David Perron #39 of the Pittsburgh Penguins moves the puck between the defense of Jesper Fast #19 and Dan Girardi #5 of the New York Rangers in Game Three of the Eastern Conference Quarterfinals during the 2015 Stanley Cup Playoffs at Consol Energy Center on April 20, 2015 in Pittsburgh, Pennsylvania. (Photo by Gregory Shamus/NHLI via Getty Images)
PITTSBURGH — David Perron hasn't scored in 15 games and it doesn't appear he will if the Penguins were to play another 15. Which, after Monday night's 2-1 loss to the New York Rangers, isn't looking too promising.
Daniel Winnik? Hasn't scored since March 28. Evgeni Malkin? Nothing since March 6.
That, folks, is the Penguins' second line. A scoring line, in name only.
The penalties, the careless stick infractions that have dogged the Penguins through the first three games of this series, continued unabated in Game 3. But those penalties, like injuries and spotty officiating, all legitimate complaints to varying degrees, are just mitigating factors in the Penguins' dilemma.
It was Monday and has been the Penguins' lack of scoring that will ultimately end the Penguins' season in the first round against the Rangers. Mark that down.
Credit the Rangers and their stifling brand of defense, clogging up the neutral zone and limiting chances, but this is about the Penguins. This is about a team that has collectively forgotten how to score and that's nothing new.
Saturday night's four-goal outburst in New York was the exception, not the rule for the Penguins who struggled mightily down the stretch to find the back of the net with any consistency. That offensive outburst at the Garden gave the Penguins some much-needed confidence but clearly it didn't carry over into Monday.
It was another slow start for the Penguins, who required 15 minutes to register their first shot and who have given up the first goal in each of the first three games. It wasn't until the final nine harried minutes of Game 3, that the Penguins were able to generate quality scoring chances or as much as sustain pressure against Rangers goalie Henrik Lundqvist, who had faced just 11 shots through the first 40 minutes.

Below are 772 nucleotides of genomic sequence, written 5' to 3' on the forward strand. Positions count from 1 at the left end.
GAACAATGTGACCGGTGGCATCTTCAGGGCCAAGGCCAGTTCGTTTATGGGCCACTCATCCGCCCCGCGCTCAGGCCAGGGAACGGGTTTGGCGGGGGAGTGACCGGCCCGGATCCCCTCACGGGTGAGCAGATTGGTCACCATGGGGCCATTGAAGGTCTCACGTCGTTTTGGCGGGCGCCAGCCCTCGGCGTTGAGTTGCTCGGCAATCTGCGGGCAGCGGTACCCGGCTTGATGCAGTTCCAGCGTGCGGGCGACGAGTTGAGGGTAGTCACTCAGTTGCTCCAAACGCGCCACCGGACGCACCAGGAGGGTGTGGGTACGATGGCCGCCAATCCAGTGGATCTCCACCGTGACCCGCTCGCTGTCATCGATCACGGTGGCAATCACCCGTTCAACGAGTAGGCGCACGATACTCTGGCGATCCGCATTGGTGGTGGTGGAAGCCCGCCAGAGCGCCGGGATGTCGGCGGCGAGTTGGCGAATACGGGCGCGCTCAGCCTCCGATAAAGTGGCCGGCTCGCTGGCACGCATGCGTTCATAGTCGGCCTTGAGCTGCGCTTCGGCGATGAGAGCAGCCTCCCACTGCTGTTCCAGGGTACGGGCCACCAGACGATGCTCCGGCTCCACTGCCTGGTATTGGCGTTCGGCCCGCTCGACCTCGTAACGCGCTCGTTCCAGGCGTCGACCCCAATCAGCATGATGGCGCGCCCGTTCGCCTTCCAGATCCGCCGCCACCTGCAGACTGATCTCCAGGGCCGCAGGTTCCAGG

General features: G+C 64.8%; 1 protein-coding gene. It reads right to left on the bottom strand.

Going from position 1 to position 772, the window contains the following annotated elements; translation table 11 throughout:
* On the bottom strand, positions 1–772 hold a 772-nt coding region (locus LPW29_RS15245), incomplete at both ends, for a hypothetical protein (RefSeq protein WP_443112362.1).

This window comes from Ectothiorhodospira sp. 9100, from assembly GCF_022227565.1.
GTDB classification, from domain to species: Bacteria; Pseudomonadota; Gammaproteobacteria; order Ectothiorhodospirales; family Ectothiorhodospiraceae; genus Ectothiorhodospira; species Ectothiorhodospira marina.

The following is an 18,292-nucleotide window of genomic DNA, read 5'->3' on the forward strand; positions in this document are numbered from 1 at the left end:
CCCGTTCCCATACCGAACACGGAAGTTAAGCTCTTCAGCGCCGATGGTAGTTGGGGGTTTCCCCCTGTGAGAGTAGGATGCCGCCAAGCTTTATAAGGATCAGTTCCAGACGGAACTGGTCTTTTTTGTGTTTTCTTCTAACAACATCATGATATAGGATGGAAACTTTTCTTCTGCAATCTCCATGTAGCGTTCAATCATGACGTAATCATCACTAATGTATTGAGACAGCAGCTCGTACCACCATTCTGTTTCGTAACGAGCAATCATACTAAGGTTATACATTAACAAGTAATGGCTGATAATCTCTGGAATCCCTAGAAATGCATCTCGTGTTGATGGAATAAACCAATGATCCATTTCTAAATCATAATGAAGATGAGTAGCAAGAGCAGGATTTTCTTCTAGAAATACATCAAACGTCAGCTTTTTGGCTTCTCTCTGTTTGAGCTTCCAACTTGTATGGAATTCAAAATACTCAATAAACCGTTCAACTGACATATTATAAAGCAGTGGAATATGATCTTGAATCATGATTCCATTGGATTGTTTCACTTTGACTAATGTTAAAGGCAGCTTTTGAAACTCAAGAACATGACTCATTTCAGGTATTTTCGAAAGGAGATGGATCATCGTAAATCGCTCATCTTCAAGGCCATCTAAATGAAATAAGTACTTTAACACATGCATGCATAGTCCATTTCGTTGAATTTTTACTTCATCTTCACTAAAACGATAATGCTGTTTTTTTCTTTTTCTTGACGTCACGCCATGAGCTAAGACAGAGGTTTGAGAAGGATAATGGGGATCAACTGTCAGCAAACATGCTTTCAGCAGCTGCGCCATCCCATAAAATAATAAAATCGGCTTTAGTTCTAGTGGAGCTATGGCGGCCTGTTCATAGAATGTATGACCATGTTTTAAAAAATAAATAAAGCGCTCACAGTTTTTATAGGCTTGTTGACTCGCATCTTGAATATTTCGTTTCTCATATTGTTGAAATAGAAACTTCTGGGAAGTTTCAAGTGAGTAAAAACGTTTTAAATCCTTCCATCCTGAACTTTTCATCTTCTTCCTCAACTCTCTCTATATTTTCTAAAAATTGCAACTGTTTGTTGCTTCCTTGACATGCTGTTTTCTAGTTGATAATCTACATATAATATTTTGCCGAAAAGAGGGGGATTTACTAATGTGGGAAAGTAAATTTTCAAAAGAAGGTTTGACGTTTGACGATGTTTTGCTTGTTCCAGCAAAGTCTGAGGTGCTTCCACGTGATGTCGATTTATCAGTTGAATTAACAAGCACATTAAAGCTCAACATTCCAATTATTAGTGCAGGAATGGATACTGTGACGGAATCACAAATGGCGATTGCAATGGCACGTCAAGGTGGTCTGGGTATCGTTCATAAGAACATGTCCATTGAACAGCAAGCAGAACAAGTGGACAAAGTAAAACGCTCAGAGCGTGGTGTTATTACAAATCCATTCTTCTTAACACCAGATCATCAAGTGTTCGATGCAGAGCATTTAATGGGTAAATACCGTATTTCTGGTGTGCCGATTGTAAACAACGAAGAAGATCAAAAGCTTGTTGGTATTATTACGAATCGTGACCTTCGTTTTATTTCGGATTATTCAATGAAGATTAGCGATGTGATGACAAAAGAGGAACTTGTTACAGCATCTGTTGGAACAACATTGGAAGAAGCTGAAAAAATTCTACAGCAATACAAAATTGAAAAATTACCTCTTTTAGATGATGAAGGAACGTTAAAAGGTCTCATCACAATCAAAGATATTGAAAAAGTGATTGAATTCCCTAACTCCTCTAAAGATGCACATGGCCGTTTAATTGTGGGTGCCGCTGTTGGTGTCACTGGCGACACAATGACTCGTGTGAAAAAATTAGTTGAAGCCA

The Penguins' lone goal came from Patric Hornqvist on a fifth-effort rebound. OK, slight exaggeration but it was the kind of "greasy" goal as they say, that the Penguins need to score more of.
Malkin's wonky back is obviously preventing him from being the Malkin of old. But, like Perron, Malkin has passed on too many of the chances the Penguins have gotten.
"Geno had some looks, he has some speed," said coach Mike Johnston. "He had the work ethic. It will come for that line."
Just don't hold your breath.
The mid-season trades that brought Perron and Winnik to Pittsburgh were largely hailed at the time but haven't had the desired effect. Perron had 12 goals in 43 games for the Penguins but just two since Feb. 12. Winnik, a capable penalty killer currently miscast in a top-six role, had two goals in 21 games.
Perron and Winnik might go down as general manager Jim Rutherford's Alexei Ponikarovsky, except for the not-so small detail that Ponikarovsky only cost the Penguins the forgettable Luca Caputi and Martin Skoula. Clearly Rutherford is frustrated. The GM threw a profanity-laced tirade against a local columnist after Monday's game in the bowels of CEC. Perron cost the Penguins a first-round pick in this year's draft and Winnik cost a second-rounder in 2016.
Perron, a former 28-goal scorer, had three shots but has frustrated whether he's played on the first or second line.
"Some times you'd like to have chances back because you'd do something a little bit differently but these I 'd do exactly the same," he said.
Not to single out Perron, Winnik or Malkin. There's plenty of blame to go around. Blake Comeau isn't scoring and neither is Steve Downie or Beau Bennett, The list goes on.
And it's not to say there's weren't positives to take from Monday. They are still alive, being down 2-1 beats 3-0. They nearly tied the game in the frantic final moments and can build from that.
But it's all a moot point if the Penguins can't solve their scoring problems.
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